t.column “type”, :string
end

Models:

class Contributor < ActiveRecord::Base
has_many :contributions, :dependent => true
has_many :reference_items, :through => :contributions
end

class Contribution < ActiveRecord::Base
belongs_to :reference_item
belongs_to :contributor
end

class Author < Contribution
acts_as_list :scope => “type = ‘Author’”
end

class ReferenceItem < ActiveRecord::Base
has_many :contributors,
:through => :contributions
has_many :authors,
:through => :contributions,
:condition => “type = ‘Author’”
end

Book and Person are just straight subclasses of ReferenceItem and
Contributor
respectively.

So now on the console:

book = Book.new(:title => “Book Title”)
=> #<Book:0x247d2d0 @attributes={“title”=>“Book Title”, “type”=>“Book”},
@new_record=true>

book.save
=> true

jd = Person.new(:name => “Jane Doe”)
=> #<Person:0x25f85c4 @attributes={“name”=>“Jane Doe”,
“type”=>“Person”},
@new_record=true>

jd.save
=> true

author = Author.new(:reference_item_id => 1, :contributor_id => 1)
=> #<Author:0x25e40ec @attributes={“reference_item_id”=>1,
“type”=>“Author”,
“position”=>nil,
“contributor_id”=>1}, @new_record=true>

author.save
=> true

x = Book.find(1)
=> #<Book:0x25be888 @attributes={“title”=>“Book Title”, “type”=>“Book”,
“id”=>“1”}>

x.authors
NoMethodError: undefined method `authors’ for #Book:0x25be888

x.contributors
ActiveRecord::HasManyThroughAssociationNotFoundError:
ActiveRecord::HasManyThroughAssociationNotFoundError

I get the same error if I am using the main ReferenceItem class. Am I
missing
something obvious?

Bruce


#4

Bruce D’Arcus <bdarcus.lists@…> writes:

Not quite working.

For benefit of the archives, the solution is …

class ReferenceItem < ActiveRecord::Base
has_many :contributors,
:through => :contributions
has_many :authors,
:through => :contributions,
:condition => “type = ‘Author’”
end

To replace the “condition” with “:source => :contributor”.

This now works correctly:

x.authors.first.name

Bruce


#5

Josh S. <josh@…> writes:

[… snip …]

Now that I think of it, you can adapt that technique to work with
concrete classes in STI too. Just define an association with a condition
specifying the concrete class in the type field. Something like:

has_many :contributors, :through => :contributions
has_many :authors, : through => :contributions, :condition => “type =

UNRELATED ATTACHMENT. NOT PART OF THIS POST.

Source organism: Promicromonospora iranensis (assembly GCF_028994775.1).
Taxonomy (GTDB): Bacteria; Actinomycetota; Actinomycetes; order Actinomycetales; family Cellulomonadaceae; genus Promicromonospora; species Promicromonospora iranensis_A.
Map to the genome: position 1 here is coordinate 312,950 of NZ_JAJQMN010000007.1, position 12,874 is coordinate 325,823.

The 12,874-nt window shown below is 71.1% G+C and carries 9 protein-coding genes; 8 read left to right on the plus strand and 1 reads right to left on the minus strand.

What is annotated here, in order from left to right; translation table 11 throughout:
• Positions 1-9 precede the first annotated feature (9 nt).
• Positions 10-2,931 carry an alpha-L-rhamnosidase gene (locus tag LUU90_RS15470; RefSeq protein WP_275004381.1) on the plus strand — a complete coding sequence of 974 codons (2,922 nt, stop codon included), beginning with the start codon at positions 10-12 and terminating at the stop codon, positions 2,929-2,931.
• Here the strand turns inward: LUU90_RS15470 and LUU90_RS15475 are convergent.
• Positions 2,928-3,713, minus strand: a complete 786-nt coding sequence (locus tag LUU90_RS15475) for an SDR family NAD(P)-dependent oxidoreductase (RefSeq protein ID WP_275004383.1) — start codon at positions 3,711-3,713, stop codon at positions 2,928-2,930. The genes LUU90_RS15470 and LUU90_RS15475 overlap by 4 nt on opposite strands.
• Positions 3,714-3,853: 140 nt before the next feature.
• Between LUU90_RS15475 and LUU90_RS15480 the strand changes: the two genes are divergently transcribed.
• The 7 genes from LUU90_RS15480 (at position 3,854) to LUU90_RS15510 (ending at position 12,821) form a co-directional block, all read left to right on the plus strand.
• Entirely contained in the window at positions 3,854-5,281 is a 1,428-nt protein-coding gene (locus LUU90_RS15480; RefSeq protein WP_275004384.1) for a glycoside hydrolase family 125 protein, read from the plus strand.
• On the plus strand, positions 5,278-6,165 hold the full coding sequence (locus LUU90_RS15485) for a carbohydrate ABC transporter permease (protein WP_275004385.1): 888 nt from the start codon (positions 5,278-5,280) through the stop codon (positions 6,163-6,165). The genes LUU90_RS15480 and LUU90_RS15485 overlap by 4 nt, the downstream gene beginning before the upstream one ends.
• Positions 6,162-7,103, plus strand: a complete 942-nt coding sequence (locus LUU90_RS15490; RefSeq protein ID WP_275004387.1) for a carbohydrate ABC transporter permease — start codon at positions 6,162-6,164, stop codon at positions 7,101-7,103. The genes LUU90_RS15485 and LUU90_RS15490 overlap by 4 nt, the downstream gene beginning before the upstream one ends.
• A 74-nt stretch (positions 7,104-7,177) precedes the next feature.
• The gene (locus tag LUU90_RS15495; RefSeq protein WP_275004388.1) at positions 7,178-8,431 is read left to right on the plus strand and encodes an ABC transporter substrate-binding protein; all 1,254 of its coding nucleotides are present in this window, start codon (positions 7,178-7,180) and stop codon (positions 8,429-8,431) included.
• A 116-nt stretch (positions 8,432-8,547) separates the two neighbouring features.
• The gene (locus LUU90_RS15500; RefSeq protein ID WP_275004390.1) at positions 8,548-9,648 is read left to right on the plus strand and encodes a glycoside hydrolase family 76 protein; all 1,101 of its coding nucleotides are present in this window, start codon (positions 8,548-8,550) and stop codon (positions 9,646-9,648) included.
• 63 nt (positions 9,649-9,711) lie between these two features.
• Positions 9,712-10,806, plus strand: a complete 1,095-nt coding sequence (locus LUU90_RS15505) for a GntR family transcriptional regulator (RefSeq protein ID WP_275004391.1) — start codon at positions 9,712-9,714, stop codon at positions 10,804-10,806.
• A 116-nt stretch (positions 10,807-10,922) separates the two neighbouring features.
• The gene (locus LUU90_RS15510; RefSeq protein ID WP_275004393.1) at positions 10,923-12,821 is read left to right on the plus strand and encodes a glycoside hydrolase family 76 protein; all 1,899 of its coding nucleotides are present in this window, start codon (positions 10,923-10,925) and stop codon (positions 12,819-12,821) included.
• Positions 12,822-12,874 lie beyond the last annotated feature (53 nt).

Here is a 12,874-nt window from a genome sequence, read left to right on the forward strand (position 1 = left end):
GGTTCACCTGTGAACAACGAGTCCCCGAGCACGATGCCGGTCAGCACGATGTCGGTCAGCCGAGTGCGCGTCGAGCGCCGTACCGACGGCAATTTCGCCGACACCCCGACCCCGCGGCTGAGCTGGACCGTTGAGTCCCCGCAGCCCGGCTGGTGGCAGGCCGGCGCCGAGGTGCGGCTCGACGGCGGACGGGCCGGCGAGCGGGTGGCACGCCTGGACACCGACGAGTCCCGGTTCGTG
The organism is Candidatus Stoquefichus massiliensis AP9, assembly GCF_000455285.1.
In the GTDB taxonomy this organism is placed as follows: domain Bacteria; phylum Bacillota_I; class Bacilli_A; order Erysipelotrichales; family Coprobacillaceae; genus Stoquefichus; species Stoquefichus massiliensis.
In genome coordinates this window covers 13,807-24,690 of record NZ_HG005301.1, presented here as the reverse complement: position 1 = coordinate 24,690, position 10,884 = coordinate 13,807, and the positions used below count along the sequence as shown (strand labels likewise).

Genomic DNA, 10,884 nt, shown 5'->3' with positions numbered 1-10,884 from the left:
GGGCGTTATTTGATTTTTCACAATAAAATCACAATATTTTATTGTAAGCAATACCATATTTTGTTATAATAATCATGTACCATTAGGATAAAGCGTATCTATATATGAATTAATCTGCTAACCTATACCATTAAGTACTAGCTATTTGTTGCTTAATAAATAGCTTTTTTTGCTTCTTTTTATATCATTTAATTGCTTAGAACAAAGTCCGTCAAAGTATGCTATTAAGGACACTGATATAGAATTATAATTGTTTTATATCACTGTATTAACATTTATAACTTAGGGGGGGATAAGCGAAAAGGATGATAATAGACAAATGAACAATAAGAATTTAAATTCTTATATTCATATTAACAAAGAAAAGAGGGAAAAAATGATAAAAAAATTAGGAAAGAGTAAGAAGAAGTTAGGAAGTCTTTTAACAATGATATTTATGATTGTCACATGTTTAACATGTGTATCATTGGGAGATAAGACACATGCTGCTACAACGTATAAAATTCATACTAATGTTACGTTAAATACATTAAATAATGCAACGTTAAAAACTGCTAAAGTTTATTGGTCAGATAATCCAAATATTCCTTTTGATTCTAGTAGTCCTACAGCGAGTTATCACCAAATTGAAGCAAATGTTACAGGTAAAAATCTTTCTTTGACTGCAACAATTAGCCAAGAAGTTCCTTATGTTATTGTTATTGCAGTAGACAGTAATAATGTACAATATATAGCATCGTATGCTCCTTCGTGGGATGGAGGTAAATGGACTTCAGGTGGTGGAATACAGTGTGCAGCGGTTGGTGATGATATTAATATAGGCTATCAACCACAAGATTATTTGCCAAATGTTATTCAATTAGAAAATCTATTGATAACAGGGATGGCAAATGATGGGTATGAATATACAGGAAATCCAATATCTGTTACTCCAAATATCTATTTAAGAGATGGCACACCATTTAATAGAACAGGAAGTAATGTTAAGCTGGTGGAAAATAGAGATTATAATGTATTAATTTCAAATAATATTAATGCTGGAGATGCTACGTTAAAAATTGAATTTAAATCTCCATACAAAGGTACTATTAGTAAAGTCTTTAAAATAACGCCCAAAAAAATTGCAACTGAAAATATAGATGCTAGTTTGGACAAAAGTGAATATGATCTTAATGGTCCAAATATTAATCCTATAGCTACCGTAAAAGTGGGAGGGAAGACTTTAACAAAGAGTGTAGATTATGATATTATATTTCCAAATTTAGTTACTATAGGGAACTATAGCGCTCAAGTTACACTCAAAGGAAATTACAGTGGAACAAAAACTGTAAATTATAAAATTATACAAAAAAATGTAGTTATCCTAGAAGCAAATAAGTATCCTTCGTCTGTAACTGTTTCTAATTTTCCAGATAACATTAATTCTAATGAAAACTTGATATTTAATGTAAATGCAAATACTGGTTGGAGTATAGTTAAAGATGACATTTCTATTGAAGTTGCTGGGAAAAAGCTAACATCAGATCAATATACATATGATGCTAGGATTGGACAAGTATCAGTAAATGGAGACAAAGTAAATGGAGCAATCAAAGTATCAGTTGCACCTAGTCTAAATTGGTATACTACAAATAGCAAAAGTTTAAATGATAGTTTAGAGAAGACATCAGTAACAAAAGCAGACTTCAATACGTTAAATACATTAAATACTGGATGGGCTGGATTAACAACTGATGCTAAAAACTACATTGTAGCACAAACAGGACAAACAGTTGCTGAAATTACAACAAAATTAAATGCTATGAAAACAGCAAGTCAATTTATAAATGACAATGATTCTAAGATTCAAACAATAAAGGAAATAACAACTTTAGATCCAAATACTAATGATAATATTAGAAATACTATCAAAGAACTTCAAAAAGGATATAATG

‘Author’”
has_many : translators, : through => :contributions, :condition =>
“type = ‘Translator’”

Thanks. I was missing the :condition; will give it a go.

I notice you have a ‘type’ in contributions and contributors both. You
really need both of those? I’m not sure which type you want to make the
different associations based on. You may need to change my example
around depending on which. (Including your model class code in the
question would be helpful.)

The way I have it now (not including any associations) is:

Contributor < ActiveRecord::Base
end

Person < Contributor
end

Organization < Contributor
end

[aside: it would be nice if AR would allow me to store types in separate
tables
by default]

But a given contributor can play different roles in different
circumstances, so
they are not subclasses of Contributor. For example, I can be a
translator and
an author, and an editor.

So I have then have that captured in the Contribution class:

Contribution < ActiveRecord::Base
end

Authorship < Contribution
end

Editorship < Contribution
end

Translation < Contribution
end

So the idea is that translators, authors, editors, publishers, etc. (all
of
which I need to handle) are each different roles that associate a
contributor to
an item.

I’m not sure that’s the best way to do that (am new to this), but it
seems like
it is to me (?).

Also, it looks like contributions has a position for acting as a list.

Correct. I need to treat each subclass as a separate list.

If you really want each concrete class to act as a different list, you
might try defining the acts_as_list using a :scope that includes the
‘type’ of the record.

OK, thanks!

Bruce